Just because you had a sugar stamp didn’t mean sugar was available for purchase. Shortages occurred often during the war, and in early 1945 became acute. As Europe was liberated from Nazi Germany, the US took on the main responsibility for providing food to those ravaged countries. On May 1, 1945, the sugar ration was cut to 15 pounds per year for household use and 15 pounds per year for canning – a total of eight ounces per week. Sugar was the last product to remain on rationing after the war. The program was discontinued in June 1947.

Housewives learned to be creative, using saccharine, corn syrup, and even packets of flavored gelatin as sugar substitutes. Women’s magazines featured recipes with reduced sugar or creative substitutes.

Do you have any stories of wartime sugar rationing?

7 Responses to “Make It Do – Sugar Rationing in World War II”

  1. Rick Barry

    In wartime England, sugar and many other goods were rationed, and this gave rise to a black market for goods in demand. One episode of the delightful British miniseries Foyle’s War addressed the crime sparked by rationing there. For anyone who is interested in wartime England, I recommend that series. http://www.pbs.org/wgbh/masterpiece/foyleswar/

  2. Sarah Sundin

    In England, rationing was quite austere! Americans had it a lot better 🙂 Not easy, but easier. I’ve heard such great things about Foyle’s War. If I ever get time to watch more TV (and wrestle the remote from my kids), I’ll have to watch it.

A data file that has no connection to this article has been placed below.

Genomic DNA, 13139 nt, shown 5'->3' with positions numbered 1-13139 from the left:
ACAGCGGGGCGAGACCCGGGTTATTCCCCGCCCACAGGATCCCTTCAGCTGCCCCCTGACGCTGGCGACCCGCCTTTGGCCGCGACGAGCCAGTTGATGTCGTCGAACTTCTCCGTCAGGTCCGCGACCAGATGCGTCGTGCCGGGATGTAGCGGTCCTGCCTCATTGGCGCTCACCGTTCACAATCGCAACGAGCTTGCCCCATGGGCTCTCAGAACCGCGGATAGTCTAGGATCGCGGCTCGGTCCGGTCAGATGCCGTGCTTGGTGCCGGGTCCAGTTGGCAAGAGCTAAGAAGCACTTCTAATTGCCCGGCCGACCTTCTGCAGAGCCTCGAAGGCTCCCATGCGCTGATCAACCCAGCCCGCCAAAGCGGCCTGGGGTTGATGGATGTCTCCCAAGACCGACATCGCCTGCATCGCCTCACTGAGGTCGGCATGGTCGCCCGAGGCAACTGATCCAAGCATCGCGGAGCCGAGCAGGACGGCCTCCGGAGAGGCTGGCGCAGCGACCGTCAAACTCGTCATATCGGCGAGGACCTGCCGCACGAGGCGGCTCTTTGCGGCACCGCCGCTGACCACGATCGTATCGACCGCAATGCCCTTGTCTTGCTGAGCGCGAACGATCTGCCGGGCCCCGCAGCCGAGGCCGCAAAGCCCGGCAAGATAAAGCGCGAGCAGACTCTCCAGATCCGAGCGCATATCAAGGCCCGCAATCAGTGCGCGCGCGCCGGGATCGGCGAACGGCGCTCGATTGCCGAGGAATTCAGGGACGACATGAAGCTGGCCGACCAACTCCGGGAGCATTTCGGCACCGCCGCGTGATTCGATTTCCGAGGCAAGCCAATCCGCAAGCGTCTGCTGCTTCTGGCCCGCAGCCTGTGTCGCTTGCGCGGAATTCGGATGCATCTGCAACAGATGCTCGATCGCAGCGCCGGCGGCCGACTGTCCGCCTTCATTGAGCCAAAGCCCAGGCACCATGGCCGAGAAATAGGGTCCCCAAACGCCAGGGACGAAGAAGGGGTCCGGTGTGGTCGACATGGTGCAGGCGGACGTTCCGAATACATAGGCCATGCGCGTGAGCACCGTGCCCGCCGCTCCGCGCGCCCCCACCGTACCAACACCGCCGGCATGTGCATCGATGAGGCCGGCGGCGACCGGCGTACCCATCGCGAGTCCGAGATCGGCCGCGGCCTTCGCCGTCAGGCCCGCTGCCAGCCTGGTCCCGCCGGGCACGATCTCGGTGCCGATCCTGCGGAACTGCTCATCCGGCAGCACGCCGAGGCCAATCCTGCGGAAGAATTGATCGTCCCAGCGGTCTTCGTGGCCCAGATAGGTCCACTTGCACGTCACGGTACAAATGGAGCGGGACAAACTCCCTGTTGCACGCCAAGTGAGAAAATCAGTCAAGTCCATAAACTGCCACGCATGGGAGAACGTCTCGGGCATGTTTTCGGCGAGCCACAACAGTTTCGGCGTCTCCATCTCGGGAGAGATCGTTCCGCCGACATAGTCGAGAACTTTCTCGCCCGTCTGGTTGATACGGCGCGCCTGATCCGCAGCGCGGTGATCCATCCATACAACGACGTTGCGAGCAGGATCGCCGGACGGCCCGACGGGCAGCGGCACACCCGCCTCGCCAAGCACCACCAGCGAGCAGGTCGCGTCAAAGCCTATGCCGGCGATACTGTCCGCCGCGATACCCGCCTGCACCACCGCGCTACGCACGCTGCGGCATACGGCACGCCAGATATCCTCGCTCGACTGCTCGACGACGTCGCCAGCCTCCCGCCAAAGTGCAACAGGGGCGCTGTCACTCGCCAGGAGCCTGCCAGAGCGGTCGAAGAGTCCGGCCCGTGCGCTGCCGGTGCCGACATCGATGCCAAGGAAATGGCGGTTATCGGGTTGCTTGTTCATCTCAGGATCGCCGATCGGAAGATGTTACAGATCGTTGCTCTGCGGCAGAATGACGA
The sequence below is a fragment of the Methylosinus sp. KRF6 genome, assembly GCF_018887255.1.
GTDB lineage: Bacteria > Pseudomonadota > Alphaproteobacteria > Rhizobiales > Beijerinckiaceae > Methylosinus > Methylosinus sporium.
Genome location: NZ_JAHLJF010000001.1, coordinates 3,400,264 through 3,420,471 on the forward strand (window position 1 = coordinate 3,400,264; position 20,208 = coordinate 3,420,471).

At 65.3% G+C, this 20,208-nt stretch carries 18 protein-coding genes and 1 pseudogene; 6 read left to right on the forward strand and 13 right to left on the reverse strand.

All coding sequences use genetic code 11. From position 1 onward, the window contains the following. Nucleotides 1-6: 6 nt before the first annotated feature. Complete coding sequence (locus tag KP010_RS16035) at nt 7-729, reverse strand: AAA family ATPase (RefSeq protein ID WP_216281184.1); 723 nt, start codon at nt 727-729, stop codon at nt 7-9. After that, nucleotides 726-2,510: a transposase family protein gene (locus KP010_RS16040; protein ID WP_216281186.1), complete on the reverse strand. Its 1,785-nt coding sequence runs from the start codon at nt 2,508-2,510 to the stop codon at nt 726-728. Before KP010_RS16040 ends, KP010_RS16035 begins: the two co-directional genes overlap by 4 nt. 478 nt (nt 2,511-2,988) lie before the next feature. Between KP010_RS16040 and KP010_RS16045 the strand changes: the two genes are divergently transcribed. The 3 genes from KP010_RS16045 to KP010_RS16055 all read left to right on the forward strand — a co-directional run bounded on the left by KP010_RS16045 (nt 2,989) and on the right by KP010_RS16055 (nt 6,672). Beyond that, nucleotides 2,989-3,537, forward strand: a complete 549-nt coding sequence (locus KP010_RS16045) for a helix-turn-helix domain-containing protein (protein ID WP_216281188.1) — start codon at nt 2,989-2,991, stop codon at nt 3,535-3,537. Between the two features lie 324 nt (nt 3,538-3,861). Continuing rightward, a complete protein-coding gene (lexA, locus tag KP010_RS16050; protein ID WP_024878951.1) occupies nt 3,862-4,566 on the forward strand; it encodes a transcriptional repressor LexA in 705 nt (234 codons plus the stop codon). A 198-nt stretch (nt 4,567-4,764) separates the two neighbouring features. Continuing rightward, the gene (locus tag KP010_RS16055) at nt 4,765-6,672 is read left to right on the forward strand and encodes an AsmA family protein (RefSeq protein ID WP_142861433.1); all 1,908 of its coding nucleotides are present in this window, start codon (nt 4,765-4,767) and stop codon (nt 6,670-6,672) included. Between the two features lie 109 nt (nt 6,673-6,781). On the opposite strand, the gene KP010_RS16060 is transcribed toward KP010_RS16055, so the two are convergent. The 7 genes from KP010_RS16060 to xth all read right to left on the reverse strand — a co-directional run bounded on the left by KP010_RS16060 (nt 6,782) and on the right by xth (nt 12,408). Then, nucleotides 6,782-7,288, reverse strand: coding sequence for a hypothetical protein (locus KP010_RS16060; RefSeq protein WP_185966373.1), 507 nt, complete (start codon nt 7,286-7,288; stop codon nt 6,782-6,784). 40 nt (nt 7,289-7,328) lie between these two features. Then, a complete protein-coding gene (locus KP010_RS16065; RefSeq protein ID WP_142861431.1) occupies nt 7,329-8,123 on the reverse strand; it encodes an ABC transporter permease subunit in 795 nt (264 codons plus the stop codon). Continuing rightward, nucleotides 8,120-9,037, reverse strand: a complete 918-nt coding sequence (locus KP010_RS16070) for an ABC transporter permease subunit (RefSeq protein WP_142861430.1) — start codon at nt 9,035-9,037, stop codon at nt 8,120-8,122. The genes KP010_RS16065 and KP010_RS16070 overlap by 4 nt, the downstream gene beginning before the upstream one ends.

3. Rachel

    Wow! Great facts and very detailed. I do not have a story about sugar rations, but my aunt and I found a gasoline ration book that was my grandmother’s. The stamps were gone, but the receipts were marked and dated.

    IN my research, I found Carroll County Maryland was the first to can corn. (This is where I’m from)Since our community has always been a huge farming community, canning was the way of life. My husband’s grandmother still cans applesauce, and she’s STILL very careful NOT to add too much sugar!

  4. Sarah Sundin

    Rachel – how wonderful to have the gasoline ration book! My mom still has a lot of her ration books from when she was a little girl. During the war a passerby saw my mom playing outside and thought she was adorable – and she brought a pound of sugar and gave it to my grandmother for my mother :)Now I realize what a gift that was!

    I enjoy canning too, although I’ve never done corn 🙂

  5. Rachel

    Aww! How sweet! Those stories are so endearing. It’s amazing how God works even in those small gifts and gestures. It is something we take with us the rest of our lives!
    I only have the gas ration stamps. We could not find food ration stamps in my grandmother’s belongings, but she said she had them. When she passed away, they most likely were thrown out. She hid them in the most strangest of places. The gas ration stamps were wrapped inside a Christmas wrapping paper tube. It almost got thrown away!